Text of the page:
How It Works

Su­per­charger

Classic Car Weekly (UK) - - This Week - FUZZ TOWN­SHEND CCW’S MASTER ME­CHANIC

Per­haps the first ap­pli­ca­tion of a su­per­charger in the au­to­mo­tive world was in 1900, when a Daim­ler car was equipped with a Roots-type unit.

The reason for the use of su­per­charg­ing is straight­for­ward. There is a ‘magic’ ra­tio of one part petrol to 14 parts of air for op­er­a­tional ef­fi­ciency. To achieve more power, more fuel is nec­es­sary and so a greater vol­ume of air is needed. There are a cou­ple of ways to achieve this. One is to build a big­ger en­gine. An­other is to force a greater vol­ume of air into the ex­ist­ing com­bus­tion cham­ber.

Superchargers, there­fore, are ro­tor, screw or cen­trifu­gal air com­pres­sors and drive is via belt, gear or chain. But com­press­ing air causes it to heat up and warm air is less dense than cool air and so, for op­ti­mum ef­fi­ciency, an in­ter­cooler needs to be added to cool the com­pressed air charge be­fore it en­ters the com­bus­tion cham­ber.

So, now we have air at above at­mo­spheric (14.7lb/in2) pres­sure and it is cool, so denser. This means the amount of fuel can be in­creased, which gives a more pow­er­ful burn and greater power can be ex­tracted from an en­gine of a given size.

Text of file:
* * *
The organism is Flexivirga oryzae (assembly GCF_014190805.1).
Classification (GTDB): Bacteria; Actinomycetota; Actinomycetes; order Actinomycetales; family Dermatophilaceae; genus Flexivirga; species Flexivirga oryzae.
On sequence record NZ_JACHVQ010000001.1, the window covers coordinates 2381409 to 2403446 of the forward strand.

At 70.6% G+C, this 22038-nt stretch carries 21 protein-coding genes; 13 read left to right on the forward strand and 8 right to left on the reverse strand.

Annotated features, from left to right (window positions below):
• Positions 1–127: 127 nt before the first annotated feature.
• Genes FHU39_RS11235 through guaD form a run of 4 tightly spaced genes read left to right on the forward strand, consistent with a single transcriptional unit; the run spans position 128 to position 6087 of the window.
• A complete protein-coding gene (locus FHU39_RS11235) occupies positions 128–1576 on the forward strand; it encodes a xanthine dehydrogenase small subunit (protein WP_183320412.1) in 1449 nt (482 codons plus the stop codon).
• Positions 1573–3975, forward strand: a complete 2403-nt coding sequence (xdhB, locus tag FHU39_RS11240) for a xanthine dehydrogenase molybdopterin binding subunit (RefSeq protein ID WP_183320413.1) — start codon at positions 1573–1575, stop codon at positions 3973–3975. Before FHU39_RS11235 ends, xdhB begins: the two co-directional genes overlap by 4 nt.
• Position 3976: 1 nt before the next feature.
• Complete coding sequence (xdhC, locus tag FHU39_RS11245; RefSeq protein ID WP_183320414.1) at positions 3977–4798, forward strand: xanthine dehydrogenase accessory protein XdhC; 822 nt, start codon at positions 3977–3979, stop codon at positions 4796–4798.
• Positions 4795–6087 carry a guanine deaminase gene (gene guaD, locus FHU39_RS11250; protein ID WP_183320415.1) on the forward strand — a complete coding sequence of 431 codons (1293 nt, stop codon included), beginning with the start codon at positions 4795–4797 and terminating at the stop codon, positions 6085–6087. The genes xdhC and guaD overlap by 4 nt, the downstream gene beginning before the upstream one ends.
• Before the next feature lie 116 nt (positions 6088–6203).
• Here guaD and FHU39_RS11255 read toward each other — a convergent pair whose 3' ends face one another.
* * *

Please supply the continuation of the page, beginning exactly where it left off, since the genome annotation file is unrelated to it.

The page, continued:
Ro­tor-type charg­ers were the first to hit the scene, the method hav­ing orig­i­nated as a means of ven­ti­lat­ing mi­ne­shafts in the mid-19th cen­tury. Clover­leaf-like ro­tors draw air in and squeeze it be­tween their lobes be­fore ex­pelling it via the com­pressed air exit. Sim­ple, if rel­a­tively in­ef­fi­cient.

Next in line, in terms of ef­fi­ciency, comes the screw-type charger. In ef­fect, this is a he­li­cal meshed pair of ro­tors, squeez­ing air in much the same fash­ion as the ro­tor. How­ever, ow­ing to their dis­tinctly con­i­cal na­ture, a larger amount of air can be in­duced at the wider in­let end, com­pressed and ex­pelled at the nar­row, ta­pered out­let end.

Fi­nally, the most ef­fi­cient charger is the cen­trifu­gal-type – in essence a me­chan­i­cally-driven ver­sion of a tur­bocharger. Here, air is drawn in by an im­peller, at its hub, ro­tat­ing at speeds of up to 60,000rpm.

It then ra­di­ates out­wards un­der the ef­fect of cen­trifu­gal force and leaves the im­peller at high speed, but low pres­sure, be­fore be­ing di­rected to the out­let via a set of sta­tion­ary vanes, known as a dif­fuser. This slows the air mol­e­cules, in­creas­ing the pres­sure and giv­ing a greater vol­ume of air per square inch.

The big ad­van­tage of a su­per­charger over a tur­bocharger is lack of lag – the time taken for an ex­haust gas-driven pro­pel­ler to spin up to a speed fast enough to pro­vide an im­peller with com­pres­sion power.

Thus, com­bin­ing a su­per­charger and a tur­bocharger with an in­ter­cooler can pro­vide a smooth boost of power across an en­gine’s en­tire rev range, and this can work ef­fec­tively for any clas­sic power plant, whether it’s in­stalled in an Austin 7 or a Jaguar.

‘The su­per­charger’s big ad­van­tage over the tur­bocharger is the lack of lag’

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